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The Burden Of The Expatriate Worker: Saudi Guest Workers Not A Menace Or A Threat

11 June 2016

By Tariq A. Al-Maeena

A few days ago, a Saudi writer wrote an article titled ''Expat workers pose a danger to our country'' which appeared in this newspaper on June 3. To bolster his argument, he mentioned an incident where workers of a construction company who had been unpaid for months took out their frustration by setting fire to a few company buses. The workers had been languishing with promises of being paid for months before being told they would be sent back to their countries without their dues as the company was in financial difficulty.

The writer warned: ''We have to realize that the large number of expatriate workers in this country could really be dangerous… some of them can pose security threats to this country. In my opinion, such workers are time bombs that could go off at any minute.''

Whenever an incident concerning an expatriate worker involved in a wrongdoing is reported in the press, it is usually followed by warnings of the threat these people pose to our society. After reading many of these generalized warnings against the unskilled and semi-skilled expatriate workforce in this country, I have to ask this question: Can we really get by without their presence?

Let us take a look at some of the activities these workers are engaged in. To begin with, our municipal workers are exclusively comprised of large numbers of expatriate workers industriously engaged in keeping our roads and cities clean and our trash carted away. As our cities strain from a growing population, there is an increase in the amount of litter and garbage that has to be removed, and this is being judiciously done by guest workers.

Our booming construction industry has necessitated the need for large numbers of semi-skilled expatriate workers. Some load cement in mixers, others shovel and dig and some prepare the ground for the foundations on which structures will be erected. Many of these workers are perched precariously high on scaffolds around high rises, daily placing their lives at risk. For them, there is no safety net of comprehensive medical insurance, and working conditions often include a temperature above 40 C with a high humidity factor.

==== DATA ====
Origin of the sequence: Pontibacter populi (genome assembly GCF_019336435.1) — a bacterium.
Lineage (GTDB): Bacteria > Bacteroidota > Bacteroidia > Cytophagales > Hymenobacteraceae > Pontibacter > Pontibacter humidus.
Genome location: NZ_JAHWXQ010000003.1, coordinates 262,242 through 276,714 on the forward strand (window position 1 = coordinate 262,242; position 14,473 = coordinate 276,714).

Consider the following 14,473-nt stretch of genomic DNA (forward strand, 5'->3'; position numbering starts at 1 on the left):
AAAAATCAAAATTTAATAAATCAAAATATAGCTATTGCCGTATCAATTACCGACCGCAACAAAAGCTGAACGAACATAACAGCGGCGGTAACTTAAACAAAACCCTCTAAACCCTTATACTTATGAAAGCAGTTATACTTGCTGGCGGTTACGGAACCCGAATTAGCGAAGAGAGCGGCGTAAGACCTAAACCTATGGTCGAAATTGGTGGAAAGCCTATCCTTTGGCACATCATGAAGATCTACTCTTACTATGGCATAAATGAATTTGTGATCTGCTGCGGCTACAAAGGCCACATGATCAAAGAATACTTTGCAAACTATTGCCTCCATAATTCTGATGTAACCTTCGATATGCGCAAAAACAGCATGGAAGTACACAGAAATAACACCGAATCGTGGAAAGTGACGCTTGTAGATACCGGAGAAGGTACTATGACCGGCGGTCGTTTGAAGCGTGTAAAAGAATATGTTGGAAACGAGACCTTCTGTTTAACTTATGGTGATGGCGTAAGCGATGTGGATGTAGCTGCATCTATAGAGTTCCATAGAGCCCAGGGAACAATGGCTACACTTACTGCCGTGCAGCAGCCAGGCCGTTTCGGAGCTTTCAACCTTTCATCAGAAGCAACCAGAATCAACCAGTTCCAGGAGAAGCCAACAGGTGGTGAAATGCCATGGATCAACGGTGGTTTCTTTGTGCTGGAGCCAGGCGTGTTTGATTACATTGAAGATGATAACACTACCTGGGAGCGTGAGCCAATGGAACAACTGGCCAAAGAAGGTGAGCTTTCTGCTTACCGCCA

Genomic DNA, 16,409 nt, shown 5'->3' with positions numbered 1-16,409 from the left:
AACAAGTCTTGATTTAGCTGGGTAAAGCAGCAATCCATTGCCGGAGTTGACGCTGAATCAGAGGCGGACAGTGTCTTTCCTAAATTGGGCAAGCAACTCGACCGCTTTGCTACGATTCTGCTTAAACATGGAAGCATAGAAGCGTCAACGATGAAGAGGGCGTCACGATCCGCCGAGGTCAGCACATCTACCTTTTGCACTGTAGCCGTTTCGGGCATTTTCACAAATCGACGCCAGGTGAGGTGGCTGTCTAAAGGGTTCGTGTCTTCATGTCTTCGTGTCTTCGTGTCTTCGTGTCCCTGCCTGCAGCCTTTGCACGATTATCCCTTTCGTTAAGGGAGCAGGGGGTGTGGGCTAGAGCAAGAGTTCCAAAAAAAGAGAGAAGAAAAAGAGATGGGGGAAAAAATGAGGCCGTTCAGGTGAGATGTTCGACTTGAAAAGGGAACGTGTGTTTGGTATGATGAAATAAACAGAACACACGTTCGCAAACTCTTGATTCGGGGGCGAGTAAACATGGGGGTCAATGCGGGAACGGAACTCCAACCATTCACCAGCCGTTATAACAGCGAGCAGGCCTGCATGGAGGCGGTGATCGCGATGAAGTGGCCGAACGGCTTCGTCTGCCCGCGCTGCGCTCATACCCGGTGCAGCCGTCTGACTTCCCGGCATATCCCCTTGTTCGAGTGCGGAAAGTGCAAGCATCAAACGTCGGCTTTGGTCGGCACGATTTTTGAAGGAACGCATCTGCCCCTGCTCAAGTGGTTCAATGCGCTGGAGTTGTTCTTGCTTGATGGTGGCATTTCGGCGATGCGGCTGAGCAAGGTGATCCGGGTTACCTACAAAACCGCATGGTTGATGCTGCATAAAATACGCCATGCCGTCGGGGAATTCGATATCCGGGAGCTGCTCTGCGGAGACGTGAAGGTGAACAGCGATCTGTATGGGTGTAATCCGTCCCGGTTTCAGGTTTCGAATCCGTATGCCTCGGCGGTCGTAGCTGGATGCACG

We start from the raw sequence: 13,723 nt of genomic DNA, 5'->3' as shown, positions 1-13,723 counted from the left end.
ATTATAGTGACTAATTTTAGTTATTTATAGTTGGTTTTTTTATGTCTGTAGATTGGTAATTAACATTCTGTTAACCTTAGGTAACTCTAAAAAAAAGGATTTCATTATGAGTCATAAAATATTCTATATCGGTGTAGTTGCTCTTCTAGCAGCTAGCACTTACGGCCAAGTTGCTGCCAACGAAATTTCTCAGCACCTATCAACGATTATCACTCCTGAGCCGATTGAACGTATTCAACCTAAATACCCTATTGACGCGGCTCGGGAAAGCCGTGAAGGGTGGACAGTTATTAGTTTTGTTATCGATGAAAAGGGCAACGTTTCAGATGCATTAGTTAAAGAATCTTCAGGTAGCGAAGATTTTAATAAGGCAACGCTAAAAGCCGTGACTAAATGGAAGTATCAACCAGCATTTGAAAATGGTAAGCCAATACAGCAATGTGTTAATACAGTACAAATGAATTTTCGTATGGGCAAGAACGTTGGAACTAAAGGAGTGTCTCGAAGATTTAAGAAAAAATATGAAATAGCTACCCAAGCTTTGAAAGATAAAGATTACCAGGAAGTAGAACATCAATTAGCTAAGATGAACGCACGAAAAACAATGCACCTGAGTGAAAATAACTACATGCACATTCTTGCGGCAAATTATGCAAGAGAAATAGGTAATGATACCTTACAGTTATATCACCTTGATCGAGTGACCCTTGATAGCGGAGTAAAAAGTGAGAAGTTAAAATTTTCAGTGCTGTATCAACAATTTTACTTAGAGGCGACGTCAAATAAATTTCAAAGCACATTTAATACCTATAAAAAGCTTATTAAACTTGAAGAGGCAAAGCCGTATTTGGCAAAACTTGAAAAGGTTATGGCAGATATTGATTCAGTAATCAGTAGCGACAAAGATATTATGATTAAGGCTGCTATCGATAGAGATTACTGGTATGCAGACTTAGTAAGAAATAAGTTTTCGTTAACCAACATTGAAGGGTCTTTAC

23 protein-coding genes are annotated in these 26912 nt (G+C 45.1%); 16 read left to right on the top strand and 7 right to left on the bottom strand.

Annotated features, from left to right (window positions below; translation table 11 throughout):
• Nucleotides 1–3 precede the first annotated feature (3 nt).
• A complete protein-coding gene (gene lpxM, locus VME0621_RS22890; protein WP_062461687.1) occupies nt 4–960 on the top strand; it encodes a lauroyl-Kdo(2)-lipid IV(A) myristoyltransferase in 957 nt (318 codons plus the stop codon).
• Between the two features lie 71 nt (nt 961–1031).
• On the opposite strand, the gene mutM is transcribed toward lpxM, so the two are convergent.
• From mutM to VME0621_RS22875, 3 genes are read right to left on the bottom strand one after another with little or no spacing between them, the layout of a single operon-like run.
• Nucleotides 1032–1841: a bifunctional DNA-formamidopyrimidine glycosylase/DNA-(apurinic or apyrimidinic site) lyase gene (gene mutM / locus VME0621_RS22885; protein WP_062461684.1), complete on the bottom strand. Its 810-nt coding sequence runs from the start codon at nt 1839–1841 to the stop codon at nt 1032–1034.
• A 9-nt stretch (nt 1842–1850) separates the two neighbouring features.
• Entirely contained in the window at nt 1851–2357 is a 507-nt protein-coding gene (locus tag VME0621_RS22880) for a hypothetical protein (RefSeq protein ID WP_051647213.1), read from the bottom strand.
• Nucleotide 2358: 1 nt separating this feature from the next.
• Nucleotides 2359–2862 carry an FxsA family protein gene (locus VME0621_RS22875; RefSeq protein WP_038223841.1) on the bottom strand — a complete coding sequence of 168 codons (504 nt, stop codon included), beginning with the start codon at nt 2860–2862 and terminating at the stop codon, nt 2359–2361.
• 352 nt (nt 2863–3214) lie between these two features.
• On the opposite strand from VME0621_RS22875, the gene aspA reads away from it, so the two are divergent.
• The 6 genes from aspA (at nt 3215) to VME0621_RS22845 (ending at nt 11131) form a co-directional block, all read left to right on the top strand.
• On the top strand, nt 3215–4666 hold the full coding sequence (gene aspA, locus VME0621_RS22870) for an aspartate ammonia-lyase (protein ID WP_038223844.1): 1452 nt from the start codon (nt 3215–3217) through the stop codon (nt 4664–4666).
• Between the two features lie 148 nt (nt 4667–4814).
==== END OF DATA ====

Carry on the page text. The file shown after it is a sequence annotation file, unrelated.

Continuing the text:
Our streets and roads are constantly being dug up to install a sewage network. Guess who is primarily involved in the actual digging and setting of the massive pipes for these projects? It certainly isn't any Saudi that I know off.

Trees get pruned and grass in public parks mowed and watered diligently by migrant workers. The waste from our septic tanks is flushed out and carted off in tankers driven primarily by men from African countries. And owing to the highly inefficient water distribution network, potable water to our homes is being delivered by tankers driven by Asians.

When we have to move around the city and use taxis or limousines, we are usually driven by expatriates. And when our personal vehicles need to be serviced or repaired, this is generally done by other expats.

As we shop for our groceries it is the Asian who bags our purchases and delivers them to our cars. And around the house, if there is a need for plumbing or electrical work, guess who is available to do the job and without much fuss? Want to install curtains or re-upholster your furniture? There are plenty of expatriates who will do the work quickly and effectively.

Our factories and other industries employ a large number of migrant workers, often resigned to pitiful living and working conditions and very low wages, but yet the job gets done without complaint. In some cases, their circumstances are an affront to the human rights defined in our religion.

Most of these tasks are being undertaken by expatriate workers because Saudis show little inclination to do them. These workers are not taking jobs away from Saudis, but instead are performing a service essential to all of us and in most cases they are doing them well.

Does the Saudi writer of the article know where we would be without expatriate workers? Let us not delude ourselves into believing that Saudis today would readily fill these posts and professions. You will never find a substantial number of Saudis queuing for such professions held by expatriate workers.

Instead of criticizing their presence, let us appreciate their contributions. Many leave homes and families behind to eke out a meager existence and save a little every month to send home. Many are subjected to deplorable living conditions, their rights violated in every form and yet they remain faithful to the task and work without protest. Theirs is a sizable burden that they are forced to bear.

They stick to themselves and are rarely intrusive and more often abused. And if there are a few miscreants among them who get into unlawful activities, are not some Saudis guilty of the same? To wholly target any group or nationality for the misdeeds of a few among them is gross injustice.

Should we not get off our high pedestals and recognize that they really are of no threat of any form to our society? The real threat lies in the lazy and sluggish attitude exhibited by some of our Saudi workforce whose
expectations of salary and benefits far exceed their abilities.

Our guest workers are not a menace or a threat, but a silent and rarely acknowledged or appreciated army of people who oil the machinery which runs the rest of us. Imagine where we would be without them? Let us show them some gratitude for a change.

— The author can be reached at talmaeena@aol.com. Follow him on Twitter @talmaeena
 

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